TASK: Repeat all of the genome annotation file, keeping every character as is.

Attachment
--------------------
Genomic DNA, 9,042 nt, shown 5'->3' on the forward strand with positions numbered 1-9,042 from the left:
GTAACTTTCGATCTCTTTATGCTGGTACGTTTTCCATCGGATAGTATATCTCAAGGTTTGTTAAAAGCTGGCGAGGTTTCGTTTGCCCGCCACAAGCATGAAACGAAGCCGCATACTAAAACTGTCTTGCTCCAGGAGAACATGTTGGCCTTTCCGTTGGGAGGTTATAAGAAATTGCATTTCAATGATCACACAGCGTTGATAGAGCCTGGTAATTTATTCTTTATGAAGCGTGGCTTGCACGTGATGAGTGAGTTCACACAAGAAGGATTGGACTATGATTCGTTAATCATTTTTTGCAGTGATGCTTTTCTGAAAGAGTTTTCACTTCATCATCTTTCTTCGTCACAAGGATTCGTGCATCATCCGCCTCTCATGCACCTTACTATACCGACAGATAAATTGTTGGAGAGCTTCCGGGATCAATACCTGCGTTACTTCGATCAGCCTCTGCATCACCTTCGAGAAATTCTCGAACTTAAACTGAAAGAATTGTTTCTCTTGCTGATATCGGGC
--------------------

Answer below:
Genomic DNA, 9,042 nt, shown 5'->3' on the forward strand with positions numbered 1-9,042 from the left:
GTAACTTTCGATCTCTTTATGCTGGTACGTTTTCCATCGGATAGTATATCTCAAGGTTTGTTAAAAGCTGGCGAGGTTTCGTTTGCCCGCCACAAGCATGAAACGAAGCCGCATACTAAAACTGTCTTGCTCCAGGAGAACATGTTGGCCTTTCCGTTGGGAGGTTATAAGAAATTGCATTTCAATGATCACACAGCGTTGATAGAGCCTGGTAATTTATTCTTTATGAAGCGTGGCTTGCACGTGATGAGTGAGTTCACACAAGAAGGATTGGACTATGATTCGTTAATCATTTTTTGCAGTGATGCTTTTCTGAAAGAGTTTTCACTTCATCATCTTTCTTCGTCACAAGGATTCGTGCATCATCCGCCTCTCATGCACCTTACTATACCGACAGATAAATTGTTGGAGAGCTTCCGGGATCAATACCTGCGTTACTTCGATCAGCCTCTGCATCACCTTCGAGAAATTCTCGAACTTAAACTGAAAGAATTGTTTCTCTTGCTGATATCGGGC